The Nexus Times

Why focus on efficiency?

Efficiency has become a  popular measure in many of the policy areas of the European Union, including energy policy, the circular economy and climate policy. However, despite its ubiquitous use, the term efficiency is surrounded by considerable confusion. Indeed, in some cases improvements in efficiency may lead to increased consumption.

VIDEO: The paradox of energy efficiency

Increasing energy efficiency helps to use resources more economically. But what if greater efficiency in a complex system actually uses up more energy resources overall? This video explains this paradox of energy efficiency, also known as the Jevons Paradox.  

The paradox of efficiency: Can uncertainty be governed?

In a world of limited resources and increasing human impact on the environment, using resources more efficiently seems sensible. Many policies see efficiency as an important instrument to achieve their goals. In the case of energy policy, the EU has published in 2012 a directive on energy efficiency and in June EU energy ministers agreed to support...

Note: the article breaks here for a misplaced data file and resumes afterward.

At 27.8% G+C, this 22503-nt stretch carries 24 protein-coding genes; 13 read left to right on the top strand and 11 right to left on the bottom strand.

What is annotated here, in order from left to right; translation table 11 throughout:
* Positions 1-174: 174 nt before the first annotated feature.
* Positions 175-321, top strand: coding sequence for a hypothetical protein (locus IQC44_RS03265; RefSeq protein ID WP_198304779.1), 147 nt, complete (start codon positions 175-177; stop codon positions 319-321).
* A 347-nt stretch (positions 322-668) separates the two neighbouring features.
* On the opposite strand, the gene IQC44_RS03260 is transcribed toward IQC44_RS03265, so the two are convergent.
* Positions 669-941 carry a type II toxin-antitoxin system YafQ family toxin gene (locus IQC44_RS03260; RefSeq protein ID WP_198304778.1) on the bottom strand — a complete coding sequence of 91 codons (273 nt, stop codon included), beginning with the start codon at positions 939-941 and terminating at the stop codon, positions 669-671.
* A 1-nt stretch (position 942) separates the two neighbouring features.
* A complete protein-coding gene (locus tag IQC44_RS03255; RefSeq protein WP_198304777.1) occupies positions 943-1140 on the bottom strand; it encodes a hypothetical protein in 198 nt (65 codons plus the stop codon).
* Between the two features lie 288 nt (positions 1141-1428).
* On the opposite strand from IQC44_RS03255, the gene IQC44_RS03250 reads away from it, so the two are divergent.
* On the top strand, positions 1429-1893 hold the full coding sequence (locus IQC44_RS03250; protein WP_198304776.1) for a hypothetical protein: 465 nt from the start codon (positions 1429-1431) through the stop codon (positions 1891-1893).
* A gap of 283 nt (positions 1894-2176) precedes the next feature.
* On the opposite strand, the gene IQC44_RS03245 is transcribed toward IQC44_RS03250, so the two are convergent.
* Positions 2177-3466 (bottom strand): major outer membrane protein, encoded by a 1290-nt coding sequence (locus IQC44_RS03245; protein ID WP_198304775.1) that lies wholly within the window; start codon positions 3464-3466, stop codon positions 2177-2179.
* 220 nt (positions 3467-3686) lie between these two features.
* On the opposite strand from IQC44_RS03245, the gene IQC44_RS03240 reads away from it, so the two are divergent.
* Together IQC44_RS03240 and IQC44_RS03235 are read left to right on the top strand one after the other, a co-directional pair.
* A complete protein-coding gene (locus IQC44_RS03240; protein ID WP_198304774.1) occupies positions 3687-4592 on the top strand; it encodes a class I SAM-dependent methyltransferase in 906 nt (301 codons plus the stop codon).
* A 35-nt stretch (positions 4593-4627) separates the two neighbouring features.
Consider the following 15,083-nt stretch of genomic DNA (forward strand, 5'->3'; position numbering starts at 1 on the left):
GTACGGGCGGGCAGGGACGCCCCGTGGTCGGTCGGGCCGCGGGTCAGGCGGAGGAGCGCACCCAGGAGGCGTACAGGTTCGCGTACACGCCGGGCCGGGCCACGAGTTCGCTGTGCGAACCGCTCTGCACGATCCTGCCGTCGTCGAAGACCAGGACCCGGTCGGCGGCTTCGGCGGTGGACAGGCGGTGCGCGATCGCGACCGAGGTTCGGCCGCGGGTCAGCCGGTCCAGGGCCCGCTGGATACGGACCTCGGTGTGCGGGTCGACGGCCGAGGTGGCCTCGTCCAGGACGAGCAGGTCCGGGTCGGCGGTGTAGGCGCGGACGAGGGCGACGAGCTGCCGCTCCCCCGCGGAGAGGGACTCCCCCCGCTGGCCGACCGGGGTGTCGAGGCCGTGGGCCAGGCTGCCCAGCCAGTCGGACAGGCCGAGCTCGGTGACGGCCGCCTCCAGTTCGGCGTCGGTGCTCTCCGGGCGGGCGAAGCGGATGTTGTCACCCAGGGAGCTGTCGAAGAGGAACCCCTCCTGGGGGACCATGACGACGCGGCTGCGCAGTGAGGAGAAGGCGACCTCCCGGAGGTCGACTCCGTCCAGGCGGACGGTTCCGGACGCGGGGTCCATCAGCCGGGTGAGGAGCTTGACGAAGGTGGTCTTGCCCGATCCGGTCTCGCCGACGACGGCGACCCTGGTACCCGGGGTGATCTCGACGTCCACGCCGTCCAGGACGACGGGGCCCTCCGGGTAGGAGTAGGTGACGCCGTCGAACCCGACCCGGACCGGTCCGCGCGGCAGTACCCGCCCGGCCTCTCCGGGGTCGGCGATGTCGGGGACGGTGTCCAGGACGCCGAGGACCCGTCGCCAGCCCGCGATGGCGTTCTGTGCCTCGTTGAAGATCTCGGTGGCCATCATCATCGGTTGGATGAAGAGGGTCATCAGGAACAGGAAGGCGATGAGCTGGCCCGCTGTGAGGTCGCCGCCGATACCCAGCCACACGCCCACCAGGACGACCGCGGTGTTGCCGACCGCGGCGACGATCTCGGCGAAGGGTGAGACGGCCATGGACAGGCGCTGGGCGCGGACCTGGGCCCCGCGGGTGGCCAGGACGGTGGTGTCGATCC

Paradox or Paradigm? A deeper discussion about societal goals

The Jevons Paradox and rebound effect can be seen as one of the same thing as both observe higher consumption levels due to increased efficiency. But the real public policy question we should be asking is: do we want to live in a consumption-driven society?

Is renewable energy efficient?

Renewable energy and efficiency are both essential to meet the EU’s sustainability goals, but synergies and trade-offs between the two measures are under-studied.

From religous concept to industrial tool

Far from having a straightforward definition, the term 'efficiency' has taken on many different meanings throughout history, showing that its meaning is highly contextual, writes Tessa Dunlop.

The circular economy: A new efficiency paradox?

Proponents of the circular economy call for actions to be 'eco-effective': but is this another efficiency paradox?